French Silk Pie

frenchsilkWhen I was a very little girl, we would go to this LA chain restaurant called Baker’s Square every week. I would have a grilled cheese sandwich, milk, and a huge slice of French silk pie. Lots of places sell French silk pie, but nothing comes close to Baker’s Square, their food is crap, but the pies are fabulous. The slices were so huge, my mother once asked the waiter to bring me only half a slice, and wrap the other up for later. I was furious, and shrieked “Where’s my PIE?!” until the waiter sheepishly brought out the rest of it. Thus, at the tender age of five, it became clear that pie and I were to be lifelong friends. 

It was at this same restaurant that I was stung multiple times by a hornet under my dress. I cried and cried until a pretty waitress said “little girl, do you want a piece of French silk pie?” Yes, I most certainly did, and it made everything instantly better. French silk pie has a way of doing that.

Years later, I stumbled across a Baker’s Square in Ohio. They were already closed, but I could see employees still working inside. I parked my car, waded through a snow drift, and banged on the door until they opened it. “Is this Baker’s Square from Los Angeles?” I asked them. “Uh… I guess?” came the confused reply. “Well do you have French silk pie?” “Uh… I think we’re kinda…closed.” So I proceeded to tell him my reams of French silk pie stories, and all the memories I had of Baker’s Square and how it reminded me of my dead-but-not-forgotten grandmother, and wouldn’t you know it, he let me in, and gave me an entire French silk pie for free. Baker’s Square is the best.

French silk pie was invented in the 1950s, in the good ol’ USofA, and there’s nothing French about it. I am guessing it is called French silk because the texture is so smooth it might remind someone of silk, and the lightness seems refined, and we all know the word French is synonymous with refinement. I am just guessing here. This recipe is my attempt to recreate Baker’s Square French silk pie. It is the creamiest, silkiest pie of them all! This is a very special pie, and owe it to yourself to make it. You owe it to the world.


FRENCH SILK PIE

For the crust:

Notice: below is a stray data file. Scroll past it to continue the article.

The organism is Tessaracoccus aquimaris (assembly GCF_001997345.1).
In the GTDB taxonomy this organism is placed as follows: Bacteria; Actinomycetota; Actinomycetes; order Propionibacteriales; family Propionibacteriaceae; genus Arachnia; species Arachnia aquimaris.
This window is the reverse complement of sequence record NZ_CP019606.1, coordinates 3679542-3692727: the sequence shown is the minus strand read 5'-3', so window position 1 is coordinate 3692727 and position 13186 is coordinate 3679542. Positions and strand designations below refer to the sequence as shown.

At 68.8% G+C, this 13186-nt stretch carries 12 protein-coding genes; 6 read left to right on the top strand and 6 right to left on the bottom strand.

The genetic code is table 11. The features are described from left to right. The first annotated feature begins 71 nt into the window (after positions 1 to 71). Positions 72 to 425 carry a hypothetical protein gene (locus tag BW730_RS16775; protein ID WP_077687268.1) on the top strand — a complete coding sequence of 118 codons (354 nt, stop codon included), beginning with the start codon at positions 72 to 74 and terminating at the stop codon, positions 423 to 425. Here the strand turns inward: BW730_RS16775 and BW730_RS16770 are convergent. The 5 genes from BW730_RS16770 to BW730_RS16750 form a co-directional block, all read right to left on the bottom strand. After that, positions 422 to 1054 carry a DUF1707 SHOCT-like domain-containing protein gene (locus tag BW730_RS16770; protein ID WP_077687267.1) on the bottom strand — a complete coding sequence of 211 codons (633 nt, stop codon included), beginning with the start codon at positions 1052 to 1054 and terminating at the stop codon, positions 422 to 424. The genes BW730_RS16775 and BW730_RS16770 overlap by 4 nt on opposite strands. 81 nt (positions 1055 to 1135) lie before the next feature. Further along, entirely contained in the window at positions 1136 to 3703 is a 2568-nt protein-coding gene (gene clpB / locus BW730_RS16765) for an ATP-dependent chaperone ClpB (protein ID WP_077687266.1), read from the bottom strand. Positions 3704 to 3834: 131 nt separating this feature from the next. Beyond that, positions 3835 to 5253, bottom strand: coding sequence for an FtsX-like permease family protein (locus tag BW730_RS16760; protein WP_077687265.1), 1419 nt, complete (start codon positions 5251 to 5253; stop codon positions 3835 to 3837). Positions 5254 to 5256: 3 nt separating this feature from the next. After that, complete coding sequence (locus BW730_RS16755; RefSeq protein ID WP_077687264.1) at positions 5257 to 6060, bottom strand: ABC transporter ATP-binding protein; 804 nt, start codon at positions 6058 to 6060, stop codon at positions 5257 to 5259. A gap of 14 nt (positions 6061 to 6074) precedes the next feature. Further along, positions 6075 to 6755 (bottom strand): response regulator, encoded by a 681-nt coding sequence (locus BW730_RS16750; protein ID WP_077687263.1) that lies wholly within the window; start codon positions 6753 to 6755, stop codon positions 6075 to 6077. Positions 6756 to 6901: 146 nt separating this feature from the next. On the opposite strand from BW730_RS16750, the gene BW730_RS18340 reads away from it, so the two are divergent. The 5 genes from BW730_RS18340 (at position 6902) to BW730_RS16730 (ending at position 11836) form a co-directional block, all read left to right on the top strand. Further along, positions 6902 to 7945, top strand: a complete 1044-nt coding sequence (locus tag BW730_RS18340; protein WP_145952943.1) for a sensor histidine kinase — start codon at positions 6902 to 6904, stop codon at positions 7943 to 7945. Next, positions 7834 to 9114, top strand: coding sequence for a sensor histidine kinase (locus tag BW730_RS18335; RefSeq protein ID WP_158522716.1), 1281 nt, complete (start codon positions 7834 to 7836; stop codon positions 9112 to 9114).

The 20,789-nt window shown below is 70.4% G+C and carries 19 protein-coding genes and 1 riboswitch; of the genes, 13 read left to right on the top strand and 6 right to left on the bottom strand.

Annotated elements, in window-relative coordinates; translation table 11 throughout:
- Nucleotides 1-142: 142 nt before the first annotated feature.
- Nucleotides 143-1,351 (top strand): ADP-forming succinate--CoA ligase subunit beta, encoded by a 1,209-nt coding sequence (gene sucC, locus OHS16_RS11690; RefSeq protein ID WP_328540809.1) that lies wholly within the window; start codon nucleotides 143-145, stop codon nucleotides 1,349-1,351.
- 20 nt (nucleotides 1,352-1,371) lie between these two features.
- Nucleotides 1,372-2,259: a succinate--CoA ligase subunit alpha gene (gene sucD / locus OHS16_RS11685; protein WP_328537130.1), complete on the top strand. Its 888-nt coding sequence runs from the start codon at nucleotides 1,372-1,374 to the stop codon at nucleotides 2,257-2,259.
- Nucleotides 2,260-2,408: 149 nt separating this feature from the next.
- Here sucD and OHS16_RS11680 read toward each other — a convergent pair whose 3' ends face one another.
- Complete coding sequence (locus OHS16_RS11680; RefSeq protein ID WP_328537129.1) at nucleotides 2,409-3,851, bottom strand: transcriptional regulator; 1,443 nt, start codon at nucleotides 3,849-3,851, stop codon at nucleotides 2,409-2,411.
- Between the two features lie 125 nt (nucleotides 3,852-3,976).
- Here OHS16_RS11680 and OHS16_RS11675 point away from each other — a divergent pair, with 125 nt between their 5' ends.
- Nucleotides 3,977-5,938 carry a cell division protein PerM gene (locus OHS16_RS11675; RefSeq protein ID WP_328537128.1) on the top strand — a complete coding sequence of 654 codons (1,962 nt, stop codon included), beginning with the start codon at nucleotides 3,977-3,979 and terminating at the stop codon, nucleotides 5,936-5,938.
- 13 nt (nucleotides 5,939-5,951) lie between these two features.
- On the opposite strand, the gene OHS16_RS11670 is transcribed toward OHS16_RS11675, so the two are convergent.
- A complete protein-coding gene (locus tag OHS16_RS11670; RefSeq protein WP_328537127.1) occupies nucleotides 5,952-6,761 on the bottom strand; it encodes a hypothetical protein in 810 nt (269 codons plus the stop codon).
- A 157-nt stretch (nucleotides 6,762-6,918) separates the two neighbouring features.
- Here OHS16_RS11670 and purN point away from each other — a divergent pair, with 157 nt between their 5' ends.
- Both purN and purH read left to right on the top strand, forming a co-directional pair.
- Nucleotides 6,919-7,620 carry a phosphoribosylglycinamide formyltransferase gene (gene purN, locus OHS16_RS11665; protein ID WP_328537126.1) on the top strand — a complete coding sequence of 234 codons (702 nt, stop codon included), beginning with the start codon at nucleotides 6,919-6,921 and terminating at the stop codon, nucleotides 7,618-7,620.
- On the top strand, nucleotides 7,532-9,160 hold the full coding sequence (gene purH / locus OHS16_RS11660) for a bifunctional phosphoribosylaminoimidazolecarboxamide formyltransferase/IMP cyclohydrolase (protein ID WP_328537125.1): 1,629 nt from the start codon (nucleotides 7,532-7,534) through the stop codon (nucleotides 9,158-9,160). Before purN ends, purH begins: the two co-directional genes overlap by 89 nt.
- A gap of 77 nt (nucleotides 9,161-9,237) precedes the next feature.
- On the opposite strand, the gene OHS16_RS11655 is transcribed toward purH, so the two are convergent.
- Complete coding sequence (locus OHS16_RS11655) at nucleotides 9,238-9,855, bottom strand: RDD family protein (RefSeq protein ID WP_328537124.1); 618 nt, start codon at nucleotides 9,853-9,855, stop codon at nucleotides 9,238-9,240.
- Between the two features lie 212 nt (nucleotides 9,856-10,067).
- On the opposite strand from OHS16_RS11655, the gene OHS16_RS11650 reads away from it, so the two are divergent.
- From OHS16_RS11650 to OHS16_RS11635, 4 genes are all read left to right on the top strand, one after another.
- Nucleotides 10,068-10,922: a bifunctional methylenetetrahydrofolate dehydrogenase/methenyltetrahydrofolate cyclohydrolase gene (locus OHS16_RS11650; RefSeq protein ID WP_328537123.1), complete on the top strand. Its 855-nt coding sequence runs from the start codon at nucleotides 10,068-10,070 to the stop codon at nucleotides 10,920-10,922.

• Megan’s Perfect Pie Crust
  • You will want to fully pre-bake the pie crust, whether you make your own or buy a frozen crust. Even if you buy it frozen, follow my steps for pre-baking.

For the pie: 

  • 1 cup (2 sticks) butter, softened
  • 1 1/2 cups sugar
  • 6 oz (170 grams) semi-sweet chocolate, either chopped or chips
  • 2 tsp vanilla
  • 4 eggs
  • 3 cups whipping cream, very very cold (important for Germans)
  • plus more whipping cream for topping later
  • Optional: dark chocolate shavings as garnish
  • Suggested music: Etta James “I Just Wanna Make Love to You”

Pre-bake and cool your pie crust completely. You will not be baking this pie. In a small saucepan over medium heat, whisk your eggs and sugar until the mixture reaches 160ºF (70ºC) on a candy thermometer. You MUST have a candy thermometer, so put it on your wish list, or order one online, it won’t cost that much, but we are gonna be using it a lot. While this is cooking, you will be chopping your chocolate if you need to.

Once it reaches 160ºF, remove it from the heat and pour it through a sieve (to get out any cooked egg bits) into a bowl, and let it cool to 90ºF (32ºC). I am impatient and usually put the bowl in the fridge. Meanwhile, you can cream your butter in the mixer, and put the chocolate in a metal bowl over a small pot of water on medium heat, or just use your double boiler.

Put your creamed butter into a large bowl and set aside. Clean your mixing bowl and beater, and rinse under cold water, so the bowl is cold. Whip 3 cups of very cold cream until peaks form and it holds its shape. If your egg mixture is cooled enough, pour it into the creamed butter, pour the melted chocolate and the vanilla in and mix it a tad with a spoon. Then pour all of this into your whipped cream bowl, and mix this on high for a bit until perfectly smooth and silky.

Pour into your cooled pre-baked pie shell, and refrigerate for 6+ hours or overnight. I actually didn’t manage to go 6 hours, I went about 4 until I absolutely had to have some no matter the cost, and you can see from the photo it is not perfectly set. To serve, top with whipped cream and garnish with chocolate shavings if desired. I always have more than my pie dish can hold, and I pour the extra into little ramequins and eat it like chocolate mousse.

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